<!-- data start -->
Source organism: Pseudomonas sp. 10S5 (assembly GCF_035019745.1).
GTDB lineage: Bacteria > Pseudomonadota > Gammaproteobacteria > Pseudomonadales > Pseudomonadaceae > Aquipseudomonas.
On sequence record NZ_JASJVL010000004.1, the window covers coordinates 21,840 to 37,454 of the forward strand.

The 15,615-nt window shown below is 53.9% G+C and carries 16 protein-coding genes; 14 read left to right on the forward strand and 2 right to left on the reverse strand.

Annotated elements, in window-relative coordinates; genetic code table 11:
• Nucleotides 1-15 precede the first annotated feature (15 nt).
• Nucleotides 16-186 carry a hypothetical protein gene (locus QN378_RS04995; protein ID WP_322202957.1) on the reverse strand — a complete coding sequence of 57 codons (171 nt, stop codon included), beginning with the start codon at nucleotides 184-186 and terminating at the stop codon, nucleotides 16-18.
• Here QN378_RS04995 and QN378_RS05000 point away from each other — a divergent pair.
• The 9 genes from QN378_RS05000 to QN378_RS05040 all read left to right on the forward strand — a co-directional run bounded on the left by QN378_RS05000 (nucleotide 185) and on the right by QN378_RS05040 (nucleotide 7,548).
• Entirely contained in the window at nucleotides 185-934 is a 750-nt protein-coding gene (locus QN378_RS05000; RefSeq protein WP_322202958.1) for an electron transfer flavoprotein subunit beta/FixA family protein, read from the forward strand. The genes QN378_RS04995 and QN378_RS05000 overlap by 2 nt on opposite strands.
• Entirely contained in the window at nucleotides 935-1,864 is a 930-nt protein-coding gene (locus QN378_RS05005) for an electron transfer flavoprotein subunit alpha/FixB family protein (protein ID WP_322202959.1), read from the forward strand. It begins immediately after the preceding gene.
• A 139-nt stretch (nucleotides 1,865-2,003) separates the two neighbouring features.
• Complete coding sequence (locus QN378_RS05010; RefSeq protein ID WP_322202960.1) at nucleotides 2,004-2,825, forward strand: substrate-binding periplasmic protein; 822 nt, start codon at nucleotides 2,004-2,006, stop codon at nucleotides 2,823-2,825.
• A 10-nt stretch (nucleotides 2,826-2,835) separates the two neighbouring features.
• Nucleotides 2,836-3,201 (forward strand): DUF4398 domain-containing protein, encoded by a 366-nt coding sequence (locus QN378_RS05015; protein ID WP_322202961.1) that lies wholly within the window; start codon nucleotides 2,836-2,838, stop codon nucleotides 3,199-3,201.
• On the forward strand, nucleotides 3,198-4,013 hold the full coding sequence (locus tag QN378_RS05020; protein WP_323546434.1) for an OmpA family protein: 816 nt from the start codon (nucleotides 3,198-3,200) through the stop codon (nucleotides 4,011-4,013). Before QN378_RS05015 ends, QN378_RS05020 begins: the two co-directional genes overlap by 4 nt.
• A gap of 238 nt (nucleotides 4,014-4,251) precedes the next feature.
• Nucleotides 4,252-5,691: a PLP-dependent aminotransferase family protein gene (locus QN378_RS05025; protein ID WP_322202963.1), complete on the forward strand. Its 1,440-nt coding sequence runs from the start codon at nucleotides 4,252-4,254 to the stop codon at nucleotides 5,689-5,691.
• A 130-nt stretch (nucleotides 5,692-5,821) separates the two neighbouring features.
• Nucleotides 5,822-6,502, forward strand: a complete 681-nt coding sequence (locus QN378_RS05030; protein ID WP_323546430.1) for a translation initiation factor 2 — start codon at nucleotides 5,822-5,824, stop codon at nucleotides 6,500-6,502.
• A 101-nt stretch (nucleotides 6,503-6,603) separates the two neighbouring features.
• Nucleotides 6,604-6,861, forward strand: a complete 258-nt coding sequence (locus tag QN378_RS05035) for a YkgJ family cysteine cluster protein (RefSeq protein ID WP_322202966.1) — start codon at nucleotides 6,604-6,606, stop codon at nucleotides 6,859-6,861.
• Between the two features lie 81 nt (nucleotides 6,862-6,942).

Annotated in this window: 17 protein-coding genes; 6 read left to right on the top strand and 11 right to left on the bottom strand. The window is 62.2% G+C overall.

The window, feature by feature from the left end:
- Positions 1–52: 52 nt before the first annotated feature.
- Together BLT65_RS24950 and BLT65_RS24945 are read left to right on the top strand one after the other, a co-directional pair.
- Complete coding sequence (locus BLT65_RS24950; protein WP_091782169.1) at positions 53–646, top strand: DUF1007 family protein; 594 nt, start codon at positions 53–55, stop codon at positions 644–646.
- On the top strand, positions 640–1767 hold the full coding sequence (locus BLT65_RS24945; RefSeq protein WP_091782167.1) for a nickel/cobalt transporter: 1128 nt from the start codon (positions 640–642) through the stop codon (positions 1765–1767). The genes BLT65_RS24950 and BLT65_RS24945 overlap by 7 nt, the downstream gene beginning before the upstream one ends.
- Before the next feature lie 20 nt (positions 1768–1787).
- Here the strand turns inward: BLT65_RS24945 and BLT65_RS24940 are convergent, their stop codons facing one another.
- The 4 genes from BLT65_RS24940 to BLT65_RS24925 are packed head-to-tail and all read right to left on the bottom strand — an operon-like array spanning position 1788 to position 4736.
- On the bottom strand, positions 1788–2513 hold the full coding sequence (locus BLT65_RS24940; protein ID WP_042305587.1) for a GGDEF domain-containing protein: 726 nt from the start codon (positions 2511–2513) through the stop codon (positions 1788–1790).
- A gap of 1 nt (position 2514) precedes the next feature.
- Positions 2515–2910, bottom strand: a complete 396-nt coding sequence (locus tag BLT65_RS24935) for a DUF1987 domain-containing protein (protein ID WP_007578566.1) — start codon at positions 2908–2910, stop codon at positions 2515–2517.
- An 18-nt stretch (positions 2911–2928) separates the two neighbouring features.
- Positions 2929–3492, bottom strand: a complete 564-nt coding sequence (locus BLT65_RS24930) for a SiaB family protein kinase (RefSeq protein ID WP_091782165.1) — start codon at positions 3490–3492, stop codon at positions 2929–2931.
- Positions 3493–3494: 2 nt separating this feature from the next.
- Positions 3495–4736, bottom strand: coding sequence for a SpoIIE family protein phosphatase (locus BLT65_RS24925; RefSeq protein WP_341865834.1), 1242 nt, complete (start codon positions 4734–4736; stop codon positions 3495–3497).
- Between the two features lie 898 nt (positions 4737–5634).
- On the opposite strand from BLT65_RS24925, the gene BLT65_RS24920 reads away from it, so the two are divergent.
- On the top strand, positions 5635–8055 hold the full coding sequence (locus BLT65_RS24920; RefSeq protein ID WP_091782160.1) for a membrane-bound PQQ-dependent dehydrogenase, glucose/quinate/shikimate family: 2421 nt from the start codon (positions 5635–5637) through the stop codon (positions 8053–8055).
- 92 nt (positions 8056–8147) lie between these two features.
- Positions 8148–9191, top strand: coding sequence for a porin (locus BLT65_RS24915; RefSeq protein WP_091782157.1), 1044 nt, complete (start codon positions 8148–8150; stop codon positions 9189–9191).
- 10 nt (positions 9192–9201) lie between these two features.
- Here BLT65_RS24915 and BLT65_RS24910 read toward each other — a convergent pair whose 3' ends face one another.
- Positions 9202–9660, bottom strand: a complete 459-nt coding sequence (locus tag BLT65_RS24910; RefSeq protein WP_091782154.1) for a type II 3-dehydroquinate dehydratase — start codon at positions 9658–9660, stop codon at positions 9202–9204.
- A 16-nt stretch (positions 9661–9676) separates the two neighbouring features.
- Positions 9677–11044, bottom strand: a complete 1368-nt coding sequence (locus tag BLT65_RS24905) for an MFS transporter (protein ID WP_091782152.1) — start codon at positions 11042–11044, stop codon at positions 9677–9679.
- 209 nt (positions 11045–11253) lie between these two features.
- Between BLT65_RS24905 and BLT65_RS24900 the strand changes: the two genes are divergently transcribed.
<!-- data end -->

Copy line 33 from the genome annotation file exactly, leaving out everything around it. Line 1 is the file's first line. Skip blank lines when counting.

- On the bottom strand, positions 1788–2513 hold the full coding sequence (locus BLT65_RS24940; protein ID WP_042305587.1) for a GGDEF domain-containing protein: 726 nt from the start codon (positions 2511–2513) through the stop codon (positions 1788–1790).